An Abundance of Will
By Richard Wright
Holly Markham is well known in the hearth industry – now. There was a time, however, when that was not the case, a time when she had to knock on retailers’ doors and convince them that she was a serious player, with quality products, and in for the long haul.
Hearth & Home: When did you get involved in hearth products?
Holly Markham: “I got involved in hearth products in 2003.”
Markham: “Because I was working on my business, which was originally to identify interesting products in Europe and possibly import them. I started out with smaller products, but I was gravitating more toward larger products. I realized I liked building materials, but I guess it was really because they crossed my path. I saw them (fireplaces) at a design show in Europe. It was called 100% Design. I just couldn’t believe how they looked, and they seemed fairly different from what I was familiar with here.
“Then I approached a couple of companies in England and asked them about their fireplaces. Their attitudes were, ‘You Americans keep contacting us. We don’t know what to do.’ I offered to follow up with some of them because I was curious to see what the reaction was. Were they curious? Were they serious? Was there really a need in the marketplace?
“I guess it naturally evolved from my own gravitation to building materials, to a sales background where I was able to qualify the leads, and then it led me to doing the investigative work of calling on them.
“They got me in touch with someone at the HPBA, who then referred me to Bob Ferguson. I had to understand it because things in Europe didn’t meet code. Around this time, Hearth Fires was doing something fairly similar. They just were not working with Bob Ferguson. Then Montigo was working on a clean aesthetic, and Town & Country did have a clean aesthetic. It was just that it was the big, more traditional opening. It wasn’t a linear look, and it was still with the logs, and what people wanted was a lower profile.
“Back then, I heard all the time how much people hated the logs – ‘I hate the logs. I hate them.’ I just wanted to import, and to do the stones as media. Everburn is probably more the company I wanted to be. I just didn’t understand how to do it. Then it just became, ‘Ok, we will license the design and then we will get it made over here.’
“So slow and steady, and I guess knowing economics, made the difference. It’s like there is a barrier to entry. It’s a lot of work, but it means that it’s harder to do. Once I finally had a fireplace shipping, people would come out of the woodwork saying, ‘Oh, I was going to do this. Want to partner up?’ Sometimes I started to give them homework because I liked the idea of a partner.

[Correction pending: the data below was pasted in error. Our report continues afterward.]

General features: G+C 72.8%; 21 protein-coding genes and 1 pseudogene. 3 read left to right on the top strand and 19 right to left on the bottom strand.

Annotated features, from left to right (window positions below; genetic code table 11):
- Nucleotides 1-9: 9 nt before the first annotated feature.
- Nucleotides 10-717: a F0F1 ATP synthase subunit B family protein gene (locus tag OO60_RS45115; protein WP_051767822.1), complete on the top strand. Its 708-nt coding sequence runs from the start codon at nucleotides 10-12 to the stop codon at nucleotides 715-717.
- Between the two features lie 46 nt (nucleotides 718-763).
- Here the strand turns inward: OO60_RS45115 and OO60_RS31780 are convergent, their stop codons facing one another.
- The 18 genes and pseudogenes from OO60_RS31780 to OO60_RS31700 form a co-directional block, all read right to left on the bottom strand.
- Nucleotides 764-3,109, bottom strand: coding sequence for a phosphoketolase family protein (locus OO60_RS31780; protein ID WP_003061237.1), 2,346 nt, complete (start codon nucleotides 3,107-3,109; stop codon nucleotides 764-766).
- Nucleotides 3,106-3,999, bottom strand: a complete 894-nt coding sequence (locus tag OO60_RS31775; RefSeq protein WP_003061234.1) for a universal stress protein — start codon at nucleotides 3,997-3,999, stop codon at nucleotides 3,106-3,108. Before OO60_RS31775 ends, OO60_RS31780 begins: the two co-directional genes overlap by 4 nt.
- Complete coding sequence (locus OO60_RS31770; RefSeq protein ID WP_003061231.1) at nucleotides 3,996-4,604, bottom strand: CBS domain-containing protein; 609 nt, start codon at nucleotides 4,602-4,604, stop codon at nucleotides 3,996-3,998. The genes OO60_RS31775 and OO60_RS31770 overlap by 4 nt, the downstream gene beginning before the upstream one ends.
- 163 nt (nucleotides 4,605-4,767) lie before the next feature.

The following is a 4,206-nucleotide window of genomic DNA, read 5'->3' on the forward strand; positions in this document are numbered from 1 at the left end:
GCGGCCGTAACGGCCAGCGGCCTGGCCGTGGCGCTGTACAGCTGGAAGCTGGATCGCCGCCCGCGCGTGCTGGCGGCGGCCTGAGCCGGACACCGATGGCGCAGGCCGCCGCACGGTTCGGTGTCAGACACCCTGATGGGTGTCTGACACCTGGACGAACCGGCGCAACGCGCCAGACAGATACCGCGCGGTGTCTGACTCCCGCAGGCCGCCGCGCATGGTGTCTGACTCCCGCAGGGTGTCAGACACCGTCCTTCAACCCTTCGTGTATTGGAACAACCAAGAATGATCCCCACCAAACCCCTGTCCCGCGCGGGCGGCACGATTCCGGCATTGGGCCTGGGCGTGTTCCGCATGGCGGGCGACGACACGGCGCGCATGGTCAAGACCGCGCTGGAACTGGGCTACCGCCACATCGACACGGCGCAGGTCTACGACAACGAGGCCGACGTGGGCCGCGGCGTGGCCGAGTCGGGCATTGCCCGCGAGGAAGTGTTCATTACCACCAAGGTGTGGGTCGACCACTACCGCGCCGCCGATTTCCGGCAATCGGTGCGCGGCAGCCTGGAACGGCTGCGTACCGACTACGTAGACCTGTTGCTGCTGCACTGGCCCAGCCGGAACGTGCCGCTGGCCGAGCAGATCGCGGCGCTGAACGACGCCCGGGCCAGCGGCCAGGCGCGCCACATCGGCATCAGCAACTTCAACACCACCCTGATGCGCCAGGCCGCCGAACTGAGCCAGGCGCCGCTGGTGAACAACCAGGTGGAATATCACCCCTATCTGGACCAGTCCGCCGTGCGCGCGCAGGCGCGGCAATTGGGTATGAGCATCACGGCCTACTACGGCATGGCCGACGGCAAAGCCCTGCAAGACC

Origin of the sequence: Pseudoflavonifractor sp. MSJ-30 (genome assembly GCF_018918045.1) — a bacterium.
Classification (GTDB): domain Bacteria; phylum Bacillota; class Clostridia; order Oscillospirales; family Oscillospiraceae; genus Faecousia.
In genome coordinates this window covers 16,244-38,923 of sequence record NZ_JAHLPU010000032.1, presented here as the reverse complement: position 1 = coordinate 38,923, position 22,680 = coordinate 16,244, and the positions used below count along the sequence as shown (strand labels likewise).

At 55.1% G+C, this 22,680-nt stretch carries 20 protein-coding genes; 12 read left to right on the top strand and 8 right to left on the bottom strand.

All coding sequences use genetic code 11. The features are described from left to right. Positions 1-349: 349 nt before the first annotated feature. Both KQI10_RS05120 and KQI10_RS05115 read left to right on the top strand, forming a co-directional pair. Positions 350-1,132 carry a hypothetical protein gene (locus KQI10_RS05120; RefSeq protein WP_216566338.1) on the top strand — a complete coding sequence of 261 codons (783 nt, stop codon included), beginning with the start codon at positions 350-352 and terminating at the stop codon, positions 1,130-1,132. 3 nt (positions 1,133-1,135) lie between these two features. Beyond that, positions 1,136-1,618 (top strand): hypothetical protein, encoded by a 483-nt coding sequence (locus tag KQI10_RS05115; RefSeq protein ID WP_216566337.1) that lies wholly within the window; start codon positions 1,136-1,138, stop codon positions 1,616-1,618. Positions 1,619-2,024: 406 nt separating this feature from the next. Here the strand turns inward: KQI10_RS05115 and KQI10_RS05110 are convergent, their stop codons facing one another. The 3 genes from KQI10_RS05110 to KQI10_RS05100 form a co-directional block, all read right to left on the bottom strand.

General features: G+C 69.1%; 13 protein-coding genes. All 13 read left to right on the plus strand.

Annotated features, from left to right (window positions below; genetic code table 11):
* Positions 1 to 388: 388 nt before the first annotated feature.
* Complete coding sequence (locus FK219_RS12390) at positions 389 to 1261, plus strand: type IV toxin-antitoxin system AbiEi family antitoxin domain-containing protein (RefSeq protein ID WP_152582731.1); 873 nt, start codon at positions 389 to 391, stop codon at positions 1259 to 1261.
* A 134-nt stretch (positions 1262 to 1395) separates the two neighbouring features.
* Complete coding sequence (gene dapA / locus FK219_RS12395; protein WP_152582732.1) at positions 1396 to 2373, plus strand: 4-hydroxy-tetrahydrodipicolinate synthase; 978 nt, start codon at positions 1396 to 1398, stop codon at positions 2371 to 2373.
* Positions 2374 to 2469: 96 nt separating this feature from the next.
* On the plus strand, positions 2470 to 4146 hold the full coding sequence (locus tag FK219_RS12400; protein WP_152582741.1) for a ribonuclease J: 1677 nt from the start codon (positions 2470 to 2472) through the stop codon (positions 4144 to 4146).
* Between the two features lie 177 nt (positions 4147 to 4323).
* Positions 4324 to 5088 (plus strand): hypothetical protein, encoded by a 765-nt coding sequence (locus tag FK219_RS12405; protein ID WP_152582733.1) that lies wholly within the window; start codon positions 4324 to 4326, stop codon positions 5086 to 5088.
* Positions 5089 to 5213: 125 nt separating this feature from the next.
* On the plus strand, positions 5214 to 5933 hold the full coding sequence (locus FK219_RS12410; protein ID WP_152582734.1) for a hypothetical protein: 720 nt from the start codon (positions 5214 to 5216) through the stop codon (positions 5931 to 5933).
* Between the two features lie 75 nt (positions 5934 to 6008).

“I sometimes would say, ‘Can you research?’ and I would give them something to research; then they wouldn’t come back. So people had the idea, and I think the bigger companies were holding back waiting until it really took off. I think most of them thought it was a fad.”
The H Series in European Home’s showroom.
Photos: ©2019 Gordon Bernstein. www.GSBPhoto.com.
What year are we talking about when they still thought it was a fad?
Markham: “In 2008 they still thought it was a fad. In 2010, the bigger companies were coming around to the contemporary design. The bigger companies, like Regency or Napoleon, I think they were looking at the volume and they were questioning if there was enough volume to make a decision. Of course, this is just me guessing, but what I felt was they had to see more traction.
“What we heard from the dealers was they had a lot of leads, but it was difficult getting them to display. Some were early adopters, but most held back saying, ‘I don’t think this is going to last.’ Then you combine it with the 2008 recession and, of course, they don’t want to be taking on new products (during a recession).
“Coming out of the recession around 2010-2011 is when dealers had a little more confidence that this (look) was here to stay. Then the bigger companies were bringing on their more modern designs. What I see now in dealer showrooms is that contemporary is about 60% of the showroom.
“There was one dealer I went into in Massachusetts; I didn’t have anything approved, so it was probably around 2004. It was like a hole-in-the-wall fireplace, just kind of simple without the louvers and it didn’t have glass. It had stones on the top, and I said, ‘This is something I’m working on and I’m wondering if this would be of interest to you.’ He said, ‘Already been done.’ He was Fire and Ice. Ever heard of him?”
Markham: “Then I went back and learned about them; they were early into that whole fresh glass look. But I thought it was interesting that my thing with stone (media) was the equivalent of something with glass. So it was almost like saying to customers, you can go into a furniture store and you get one choice of a sofa. That was the mentality; there’s one modern product, therefore we’re done here.
“I pushed back, and what helped me was the homeowners. I don’t think I knew enough to create the market. I thought that (the concept) was pretty cool and beautiful, but when, when, when (was it going to take off)? That’s when I said, OK, I’m going to invest some money. I figured if I could make 10, I knew I could sell 10, and kind of go from there.”
During this time, was your husband, John, already on board?